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I’ve continued the Land Rover project over on Youtube. .https://youtu.be/8Umuf-j2bMg
shttp://www.geoffslandroverblog.com/resources/4_gearbox_axles_props_suspension.pdf<br />and thi shttp://www.geoffslandroverblog.com/resources/3_engine_gearbox.pdf
You might be right about that, but do you mind telling us why...
There's only really three things that can cause the steering to wander. The swivel pins, the ball joints, or the steering alignment - and I guess it could be wheel bearings as well. It should be pretty obvious if it's the swivel pins or bearings are causing the problem. I'd start by lifting the wheels up, and unless something feels obviously loose when you tug on the top and bottom of the wheel, the swivel pins and bearings are probably not the issue.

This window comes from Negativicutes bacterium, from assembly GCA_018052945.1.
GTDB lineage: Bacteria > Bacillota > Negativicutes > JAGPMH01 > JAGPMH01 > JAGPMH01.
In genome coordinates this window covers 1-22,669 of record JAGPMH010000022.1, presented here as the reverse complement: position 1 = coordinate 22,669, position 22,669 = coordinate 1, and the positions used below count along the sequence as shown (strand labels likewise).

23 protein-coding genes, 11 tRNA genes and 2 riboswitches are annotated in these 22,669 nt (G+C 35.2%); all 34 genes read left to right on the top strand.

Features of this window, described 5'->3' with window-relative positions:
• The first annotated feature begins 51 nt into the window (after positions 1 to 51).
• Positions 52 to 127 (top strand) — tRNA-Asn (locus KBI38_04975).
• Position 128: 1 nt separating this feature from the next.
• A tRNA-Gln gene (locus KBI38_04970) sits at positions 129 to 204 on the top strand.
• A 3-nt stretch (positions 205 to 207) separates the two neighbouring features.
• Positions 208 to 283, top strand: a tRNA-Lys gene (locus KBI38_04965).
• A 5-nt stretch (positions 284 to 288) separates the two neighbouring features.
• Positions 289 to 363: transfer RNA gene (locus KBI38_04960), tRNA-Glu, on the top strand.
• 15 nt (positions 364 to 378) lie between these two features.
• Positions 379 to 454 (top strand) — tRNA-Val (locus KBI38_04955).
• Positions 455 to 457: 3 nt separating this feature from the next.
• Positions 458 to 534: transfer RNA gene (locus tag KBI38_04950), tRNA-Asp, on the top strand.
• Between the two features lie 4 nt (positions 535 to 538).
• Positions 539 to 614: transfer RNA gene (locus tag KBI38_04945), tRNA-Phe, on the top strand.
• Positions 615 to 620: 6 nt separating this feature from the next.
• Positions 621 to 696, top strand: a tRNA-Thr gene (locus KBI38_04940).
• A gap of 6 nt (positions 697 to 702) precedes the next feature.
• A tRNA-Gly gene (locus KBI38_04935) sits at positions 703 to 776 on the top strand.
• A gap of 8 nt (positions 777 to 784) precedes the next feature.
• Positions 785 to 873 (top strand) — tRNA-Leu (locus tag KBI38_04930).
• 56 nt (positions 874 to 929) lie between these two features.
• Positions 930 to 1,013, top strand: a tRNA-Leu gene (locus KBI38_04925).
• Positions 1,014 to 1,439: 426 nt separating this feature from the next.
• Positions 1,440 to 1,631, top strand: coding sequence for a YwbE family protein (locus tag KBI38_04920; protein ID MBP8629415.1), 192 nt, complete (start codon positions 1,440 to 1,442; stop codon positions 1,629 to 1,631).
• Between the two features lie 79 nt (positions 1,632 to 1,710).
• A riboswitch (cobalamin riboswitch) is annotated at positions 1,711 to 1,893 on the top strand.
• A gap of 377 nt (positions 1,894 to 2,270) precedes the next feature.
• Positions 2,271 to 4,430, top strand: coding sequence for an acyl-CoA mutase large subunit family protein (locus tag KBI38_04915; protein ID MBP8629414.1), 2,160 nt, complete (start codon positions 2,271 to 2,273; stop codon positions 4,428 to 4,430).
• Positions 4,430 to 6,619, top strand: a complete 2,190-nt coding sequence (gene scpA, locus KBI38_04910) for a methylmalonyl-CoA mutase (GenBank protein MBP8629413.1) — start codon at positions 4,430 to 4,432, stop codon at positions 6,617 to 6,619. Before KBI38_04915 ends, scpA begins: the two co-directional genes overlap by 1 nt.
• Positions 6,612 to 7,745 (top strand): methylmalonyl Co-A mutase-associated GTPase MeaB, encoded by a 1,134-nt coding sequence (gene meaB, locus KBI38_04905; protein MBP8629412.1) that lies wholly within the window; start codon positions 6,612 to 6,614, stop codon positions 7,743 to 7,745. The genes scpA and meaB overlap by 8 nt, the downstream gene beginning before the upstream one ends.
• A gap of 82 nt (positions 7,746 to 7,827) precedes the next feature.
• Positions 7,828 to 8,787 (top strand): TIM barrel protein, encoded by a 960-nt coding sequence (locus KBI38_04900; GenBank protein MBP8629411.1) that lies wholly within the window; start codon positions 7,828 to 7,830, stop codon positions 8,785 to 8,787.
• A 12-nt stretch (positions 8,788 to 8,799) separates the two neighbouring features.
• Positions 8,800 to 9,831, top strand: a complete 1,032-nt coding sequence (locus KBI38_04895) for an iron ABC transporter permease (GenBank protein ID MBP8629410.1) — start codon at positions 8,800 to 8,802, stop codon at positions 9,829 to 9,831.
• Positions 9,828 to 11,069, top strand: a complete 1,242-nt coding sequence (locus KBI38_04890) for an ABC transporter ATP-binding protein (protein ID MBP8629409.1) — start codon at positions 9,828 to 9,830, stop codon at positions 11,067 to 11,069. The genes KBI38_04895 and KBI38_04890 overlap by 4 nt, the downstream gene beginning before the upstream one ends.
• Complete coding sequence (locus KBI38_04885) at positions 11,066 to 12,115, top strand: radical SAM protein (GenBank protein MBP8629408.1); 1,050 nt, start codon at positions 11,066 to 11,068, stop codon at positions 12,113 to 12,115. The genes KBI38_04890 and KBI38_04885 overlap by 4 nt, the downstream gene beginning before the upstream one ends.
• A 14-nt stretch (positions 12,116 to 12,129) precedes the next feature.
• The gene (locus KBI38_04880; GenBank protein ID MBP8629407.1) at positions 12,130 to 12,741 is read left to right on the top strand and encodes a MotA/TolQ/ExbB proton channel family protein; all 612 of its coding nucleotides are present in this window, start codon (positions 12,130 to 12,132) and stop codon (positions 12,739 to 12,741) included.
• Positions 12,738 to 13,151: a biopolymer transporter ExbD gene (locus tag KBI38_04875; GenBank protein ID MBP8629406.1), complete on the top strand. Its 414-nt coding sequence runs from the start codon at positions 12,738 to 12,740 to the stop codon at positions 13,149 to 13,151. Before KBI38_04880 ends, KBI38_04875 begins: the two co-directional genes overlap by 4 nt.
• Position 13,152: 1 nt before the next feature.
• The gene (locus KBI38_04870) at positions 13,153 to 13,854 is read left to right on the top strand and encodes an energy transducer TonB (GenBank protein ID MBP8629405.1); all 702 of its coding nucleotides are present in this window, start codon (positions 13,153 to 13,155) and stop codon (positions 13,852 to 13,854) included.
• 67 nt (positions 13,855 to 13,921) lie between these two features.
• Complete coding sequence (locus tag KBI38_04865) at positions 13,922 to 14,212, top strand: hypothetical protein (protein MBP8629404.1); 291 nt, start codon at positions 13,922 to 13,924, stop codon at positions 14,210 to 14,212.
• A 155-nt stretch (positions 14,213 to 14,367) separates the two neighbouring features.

It's likely is that the wheel alignment is out. It definitely was on mine. I think garages stuff this up by setting the wheels dead straight more like you would for a front wheel drive car. The drag link that goes between the two steering arms has to be the right length to get the correct toe in. You can easily check if the alignment is correct by measuring between the inside of the wheel rims at the front and back of the wheel with a tape measure to compare the difference. The haynes manual and land rover manual have the numbers in them. I set mine just with a tape measure, nothing fancy. If it's out you adjust the length of the drag link by threading the ball joints in or out. In theory you can do this with it still in place by just turing the drag link bar with a monkey wrench (the threads at each end are opposite so it gets longer or shorter as you turn it against the ball joints), but in reality the threads are probably so seized that you'll have to crack the ball joints and adjust it in a vice or something.